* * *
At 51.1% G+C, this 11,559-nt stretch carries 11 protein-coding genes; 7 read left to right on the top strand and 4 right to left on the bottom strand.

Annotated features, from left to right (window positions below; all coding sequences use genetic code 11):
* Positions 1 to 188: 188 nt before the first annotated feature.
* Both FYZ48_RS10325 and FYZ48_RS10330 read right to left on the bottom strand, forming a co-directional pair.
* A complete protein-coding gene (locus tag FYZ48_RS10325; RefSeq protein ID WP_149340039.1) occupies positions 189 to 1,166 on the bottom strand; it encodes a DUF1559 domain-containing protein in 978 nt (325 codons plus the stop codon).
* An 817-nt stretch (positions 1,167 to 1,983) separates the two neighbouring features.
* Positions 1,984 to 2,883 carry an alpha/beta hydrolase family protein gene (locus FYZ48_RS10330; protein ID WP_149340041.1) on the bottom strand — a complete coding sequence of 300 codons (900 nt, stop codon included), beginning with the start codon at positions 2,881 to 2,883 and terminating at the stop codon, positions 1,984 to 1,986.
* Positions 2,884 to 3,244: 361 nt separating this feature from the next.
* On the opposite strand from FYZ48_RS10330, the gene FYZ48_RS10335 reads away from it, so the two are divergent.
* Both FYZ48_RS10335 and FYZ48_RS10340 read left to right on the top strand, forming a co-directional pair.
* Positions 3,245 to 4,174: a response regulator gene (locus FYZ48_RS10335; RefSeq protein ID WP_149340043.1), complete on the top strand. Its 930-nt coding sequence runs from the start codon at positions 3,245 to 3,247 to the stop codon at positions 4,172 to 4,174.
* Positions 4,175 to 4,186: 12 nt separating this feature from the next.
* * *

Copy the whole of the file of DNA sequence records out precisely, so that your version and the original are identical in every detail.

At 51.1% G+C, this 11,559-nt stretch carries 11 protein-coding genes; 7 read left to right on the top strand and 4 right to left on the bottom strand.

Annotated features, from left to right (window positions below; all coding sequences use genetic code 11):
* Positions 1 to 188: 188 nt before the first annotated feature.
* Both FYZ48_RS10325 and FYZ48_RS10330 read right to left on the bottom strand, forming a co-directional pair.
* A complete protein-coding gene (locus tag FYZ48_RS10325; RefSeq protein ID WP_149340039.1) occupies positions 189 to 1,166 on the bottom strand; it encodes a DUF1559 domain-containing protein in 978 nt (325 codons plus the stop codon).
* An 817-nt stretch (positions 1,167 to 1,983) separates the two neighbouring features.
* Positions 1,984 to 2,883 carry an alpha/beta hydrolase family protein gene (locus FYZ48_RS10330; protein ID WP_149340041.1) on the bottom strand — a complete coding sequence of 300 codons (900 nt, stop codon included), beginning with the start codon at positions 2,881 to 2,883 and terminating at the stop codon, positions 1,984 to 1,986.
* Positions 2,884 to 3,244: 361 nt separating this feature from the next.
* On the opposite strand from FYZ48_RS10330, the gene FYZ48_RS10335 reads away from it, so the two are divergent.
* Both FYZ48_RS10335 and FYZ48_RS10340 read left to right on the top strand, forming a co-directional pair.
* Positions 3,245 to 4,174: a response regulator gene (locus FYZ48_RS10335; RefSeq protein ID WP_149340043.1), complete on the top strand. Its 930-nt coding sequence runs from the start codon at positions 3,245 to 3,247 to the stop codon at positions 4,172 to 4,174.
* Positions 4,175 to 4,186: 12 nt separating this feature from the next.